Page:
Mobile penetration is predicted to top 73% in Latin America (LATAM) by 2025, and in turn, app downloads in the region have been steadily growing over recent years. The rise in mobile use has created a vacuum for new app offerings looking to harness a large, diverse, and tech-savvy market. The problem, however, is that LATAM can be harsh, with as many as 52% of early-stage startups failing there.
Many companies make the mistake of overlooking the diversity of local regulations, tax requirements, and legal variances across individual countries in LATAM. Nations are even more nuanced when it comes to specific mobile user behaviors, expectations, and tech literacy. Walmart’s attempt to launch in Brazil is a prime example. The retail giant lost $4.5 billion after realizing too late that shoppers in the country didn’t want everyday low prices from a one-stop-shop business model. Instead, Brazilians prefer to browse in various stores to find timely valuable deals.
When it comes to apps, various brands have failed to conquer LATAM. Still, their stories provide useful insights to help others be better prepared moving forward. Here are four lessons learned from failed apps in Latin America:
1. Prioritize micro growth first
Launched in 2013, Mi Media Manzana was the biggest online dating app in LATAM for Android phones. In its early years, the app saw good user traction, and was able to expand from its home country of Peru into Colombia, Chile, and Mexico. Conversion and retention rates were high and the company believed they could sustain scaling up. Unfortunately, these were vanity metrics and by moving into new markets too quickly, Mi Media Manzana overspent its budget significantly.
Reflecting on the experience, Co-founder and Product Manager, Cesar Hoshi, noted how they should have focused on cities rather than countries for the app. Considering that LATAM’s geography is so vast, users of the dating app needed to be in nearby locations to meet up — something that wasn’t possible across borders. Hoshi also pointed out that Mi Media Manzana focused too heavily on one single metric that couldn’t be controlled (retention) rather than data that was based on user input and could be impacted by product revisions.
2. Research the regulations
It’s not only startups that have struggled to make headway in LATAM. Despite being one of the most downloaded apps in the world, Whatsapp’s in-chat payment feature recently stalled in Brazil. One week after rolling out, Whatsapp Pay was suspended in the country by the central bank, which took the decision in order to “preserve an adequate competitive environment” in the mobile payments space.
Whatsapp’s biggest error was that it failed to present the deal to Brazilian regulators before going live, which meant that it wasn’t properly vetted nor approved. The decision was a gamble, and although Brazil has since said that it will authorize Whatsapp Pay once the rules are respected, Whatsapp has endured a costly and embarrassing setback.
3. Timing is everything
Square Enix, a Japanese video game company, sought to introduce an app in LATAM back in 2013. Pairing with local studios and developers in Argentina, Brazil, and Colombia, the project seemed promising. Issues began to arise though, when cultural differences and the lack of widely-available connectivity (at the time), caused roadblocks.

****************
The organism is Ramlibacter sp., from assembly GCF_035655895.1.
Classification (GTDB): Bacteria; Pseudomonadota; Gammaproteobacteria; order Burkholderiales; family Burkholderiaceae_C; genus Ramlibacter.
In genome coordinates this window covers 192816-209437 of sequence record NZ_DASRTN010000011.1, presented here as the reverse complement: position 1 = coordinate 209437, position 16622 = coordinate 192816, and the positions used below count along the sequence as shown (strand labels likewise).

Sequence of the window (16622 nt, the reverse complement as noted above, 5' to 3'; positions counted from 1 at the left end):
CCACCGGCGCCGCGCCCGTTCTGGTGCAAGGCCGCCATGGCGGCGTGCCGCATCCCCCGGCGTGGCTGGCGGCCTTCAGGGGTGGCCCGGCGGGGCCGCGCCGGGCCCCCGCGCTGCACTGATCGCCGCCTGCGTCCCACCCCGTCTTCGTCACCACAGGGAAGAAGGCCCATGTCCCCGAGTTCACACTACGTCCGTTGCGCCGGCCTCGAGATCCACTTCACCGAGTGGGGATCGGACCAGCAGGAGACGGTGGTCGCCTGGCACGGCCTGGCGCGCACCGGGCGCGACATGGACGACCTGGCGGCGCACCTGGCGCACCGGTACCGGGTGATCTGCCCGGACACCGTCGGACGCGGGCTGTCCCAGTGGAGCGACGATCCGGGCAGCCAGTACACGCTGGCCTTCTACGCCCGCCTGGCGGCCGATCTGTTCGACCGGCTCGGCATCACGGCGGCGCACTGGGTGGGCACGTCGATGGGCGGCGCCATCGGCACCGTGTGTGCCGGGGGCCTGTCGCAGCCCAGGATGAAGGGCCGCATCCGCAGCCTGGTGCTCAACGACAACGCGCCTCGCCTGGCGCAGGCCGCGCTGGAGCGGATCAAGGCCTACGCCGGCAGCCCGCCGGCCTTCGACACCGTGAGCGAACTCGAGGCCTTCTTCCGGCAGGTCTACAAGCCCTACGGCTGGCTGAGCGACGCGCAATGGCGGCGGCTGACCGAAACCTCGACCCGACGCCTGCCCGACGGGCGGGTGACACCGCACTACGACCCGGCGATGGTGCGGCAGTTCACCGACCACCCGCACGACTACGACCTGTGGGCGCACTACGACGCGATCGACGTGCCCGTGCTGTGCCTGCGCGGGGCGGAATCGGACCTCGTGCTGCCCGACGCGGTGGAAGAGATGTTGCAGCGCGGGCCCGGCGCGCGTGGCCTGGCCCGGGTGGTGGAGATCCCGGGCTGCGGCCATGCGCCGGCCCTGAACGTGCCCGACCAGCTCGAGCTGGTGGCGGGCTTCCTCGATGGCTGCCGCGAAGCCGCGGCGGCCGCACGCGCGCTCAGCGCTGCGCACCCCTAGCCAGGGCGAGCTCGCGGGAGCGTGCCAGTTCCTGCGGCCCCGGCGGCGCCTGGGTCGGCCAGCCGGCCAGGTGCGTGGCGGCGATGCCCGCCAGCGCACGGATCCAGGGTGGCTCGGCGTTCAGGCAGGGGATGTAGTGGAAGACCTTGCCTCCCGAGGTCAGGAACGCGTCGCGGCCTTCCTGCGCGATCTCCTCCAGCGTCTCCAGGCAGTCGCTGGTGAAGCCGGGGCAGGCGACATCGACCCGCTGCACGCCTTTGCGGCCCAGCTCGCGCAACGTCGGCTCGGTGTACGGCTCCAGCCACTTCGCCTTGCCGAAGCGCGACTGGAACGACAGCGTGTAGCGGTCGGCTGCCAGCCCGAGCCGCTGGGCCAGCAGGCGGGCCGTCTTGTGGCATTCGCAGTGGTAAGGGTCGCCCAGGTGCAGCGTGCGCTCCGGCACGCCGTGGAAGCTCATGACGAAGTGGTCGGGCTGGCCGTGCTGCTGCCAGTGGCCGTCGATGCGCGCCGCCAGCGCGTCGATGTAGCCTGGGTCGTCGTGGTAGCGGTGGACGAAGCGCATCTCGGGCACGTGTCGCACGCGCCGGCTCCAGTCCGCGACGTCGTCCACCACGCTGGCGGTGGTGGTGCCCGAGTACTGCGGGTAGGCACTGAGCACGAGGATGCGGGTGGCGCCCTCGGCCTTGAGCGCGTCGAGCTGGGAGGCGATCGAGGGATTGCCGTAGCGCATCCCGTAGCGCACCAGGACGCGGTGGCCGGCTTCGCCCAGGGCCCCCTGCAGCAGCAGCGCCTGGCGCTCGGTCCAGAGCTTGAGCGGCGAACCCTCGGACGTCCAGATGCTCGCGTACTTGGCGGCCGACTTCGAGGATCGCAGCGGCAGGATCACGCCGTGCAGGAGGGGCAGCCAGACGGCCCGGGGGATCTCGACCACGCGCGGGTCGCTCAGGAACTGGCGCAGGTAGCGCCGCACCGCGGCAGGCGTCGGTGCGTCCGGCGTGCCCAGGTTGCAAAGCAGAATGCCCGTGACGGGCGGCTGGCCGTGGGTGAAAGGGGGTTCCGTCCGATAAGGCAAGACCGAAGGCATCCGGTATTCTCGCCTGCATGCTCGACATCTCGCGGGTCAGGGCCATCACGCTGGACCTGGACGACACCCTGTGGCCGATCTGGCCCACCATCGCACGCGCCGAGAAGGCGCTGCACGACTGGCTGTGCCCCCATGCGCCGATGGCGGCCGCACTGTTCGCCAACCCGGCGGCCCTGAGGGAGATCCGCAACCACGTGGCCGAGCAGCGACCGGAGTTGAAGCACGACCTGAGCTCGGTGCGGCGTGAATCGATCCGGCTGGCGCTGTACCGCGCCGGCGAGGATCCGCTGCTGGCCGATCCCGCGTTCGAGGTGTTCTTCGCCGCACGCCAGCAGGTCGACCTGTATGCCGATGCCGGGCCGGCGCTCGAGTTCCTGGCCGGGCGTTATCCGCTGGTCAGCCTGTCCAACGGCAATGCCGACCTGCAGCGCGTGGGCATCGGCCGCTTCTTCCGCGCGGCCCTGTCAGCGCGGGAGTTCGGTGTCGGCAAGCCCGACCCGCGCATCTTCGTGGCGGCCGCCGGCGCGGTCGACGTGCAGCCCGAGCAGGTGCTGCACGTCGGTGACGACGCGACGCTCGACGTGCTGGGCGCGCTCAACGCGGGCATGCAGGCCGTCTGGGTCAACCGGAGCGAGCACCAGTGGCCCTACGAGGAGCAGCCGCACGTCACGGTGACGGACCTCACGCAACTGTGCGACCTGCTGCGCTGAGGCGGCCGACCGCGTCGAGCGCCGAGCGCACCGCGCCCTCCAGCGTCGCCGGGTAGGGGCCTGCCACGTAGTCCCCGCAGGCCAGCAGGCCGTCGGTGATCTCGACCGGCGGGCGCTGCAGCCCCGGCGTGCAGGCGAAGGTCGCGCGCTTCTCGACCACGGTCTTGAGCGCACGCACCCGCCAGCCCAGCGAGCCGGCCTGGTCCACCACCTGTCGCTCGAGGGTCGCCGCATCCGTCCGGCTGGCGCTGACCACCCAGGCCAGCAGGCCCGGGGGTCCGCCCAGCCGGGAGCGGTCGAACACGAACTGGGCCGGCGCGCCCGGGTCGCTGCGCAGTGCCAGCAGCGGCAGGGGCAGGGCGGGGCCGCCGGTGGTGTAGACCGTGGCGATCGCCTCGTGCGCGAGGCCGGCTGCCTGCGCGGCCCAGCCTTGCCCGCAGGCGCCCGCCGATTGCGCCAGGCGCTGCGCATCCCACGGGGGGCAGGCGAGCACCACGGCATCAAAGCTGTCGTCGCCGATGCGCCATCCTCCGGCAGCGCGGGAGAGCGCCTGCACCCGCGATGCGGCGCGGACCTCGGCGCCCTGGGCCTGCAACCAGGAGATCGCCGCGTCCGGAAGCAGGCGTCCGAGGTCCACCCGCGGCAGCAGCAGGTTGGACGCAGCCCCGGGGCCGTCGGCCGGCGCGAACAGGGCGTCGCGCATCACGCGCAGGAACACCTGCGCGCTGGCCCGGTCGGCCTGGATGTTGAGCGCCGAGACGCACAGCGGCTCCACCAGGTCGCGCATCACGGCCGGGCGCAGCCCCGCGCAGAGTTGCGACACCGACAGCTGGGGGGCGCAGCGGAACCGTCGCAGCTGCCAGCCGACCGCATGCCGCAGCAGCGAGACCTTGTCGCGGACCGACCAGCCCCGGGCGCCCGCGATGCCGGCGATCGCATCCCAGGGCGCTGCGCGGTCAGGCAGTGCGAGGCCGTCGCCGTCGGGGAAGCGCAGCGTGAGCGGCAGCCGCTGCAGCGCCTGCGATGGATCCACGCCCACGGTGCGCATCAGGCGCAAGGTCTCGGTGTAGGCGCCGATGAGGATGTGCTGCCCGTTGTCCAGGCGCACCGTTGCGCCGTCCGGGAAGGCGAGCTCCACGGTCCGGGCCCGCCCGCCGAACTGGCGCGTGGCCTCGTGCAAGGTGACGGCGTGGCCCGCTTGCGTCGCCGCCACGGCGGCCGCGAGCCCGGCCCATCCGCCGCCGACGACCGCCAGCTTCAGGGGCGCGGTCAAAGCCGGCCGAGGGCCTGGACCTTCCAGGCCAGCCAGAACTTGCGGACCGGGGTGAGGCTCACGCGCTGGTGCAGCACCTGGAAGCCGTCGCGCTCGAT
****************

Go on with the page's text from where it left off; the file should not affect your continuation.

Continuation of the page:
The gaming app had to be developed in a non-heavy way to accommodate LATAM’s limited connectivity, but stakeholders in Japan took this to be a reflection of poor-quality building. There was also friction in the sense that developers in Japan had a greater level of expertise than those in LATAM. Eventually, the disconnect resulted in Square Enix closing down the projects. One game was released for a limited time on the iOS App Store, but it was removed after the deal was terminated.
Martina Santoro, the CEO of OKAM Studio — one of the LATAM partners — reflected that “[Square Enix] came in too early. Latin America now is a whole new region […] They just missed the right time.” Had the project been better aligned with the landscape of the time, the development and release may have been far more lucrative.
4. Build an in-house team
Outsourcing is a common solution for startups that want to save costs and shorten the time to market phase. Nasuu.com, a platform to find and book event spaces for special occasions, chose that route to facilitate its quick tech growth. In 2018, the company had 400 rooms and creative spaces in 16 cities and four countries throughout LATAM (Colombia, Peru, Panama, and Mexico). A year later, it was experiencing a 32% average monthly growth.
Obstacles arrived when Nasuu.com discovered that its outsourced team did not have the passion and dedication needed to enable efficient scaling. The team also opted to wait until the platform was 100% ready to release to expanding markets – which meant delayed deliverables and the inability to make iterations based on user interactions. Having an uncommitted product team, plus a need to be completely polished was Nasuu’s eventual downfall.
The landscape for apps in LATAM has come a long way in a short space of time. Apps like Rappi, Mercado Libre, Mobile, iFood, and Nubank all provide fierce competition for newcomers in the region, and have set high standards that other companies must meet as a minimum to be successful.
That said, LATAM is a hub of innovation and apps that promote opportunities for societal development, social mobility, financial control, and access to overseas markets will have the biggest potential. Likewise, the rapid acceleration of mobile usage actually opens up the market as an ideal test space and launch pad for new apps. So long as companies are responsible, well-researched, and don’t underestimate LATAM’s unique conditions, there’s a good chance of thriving in the region.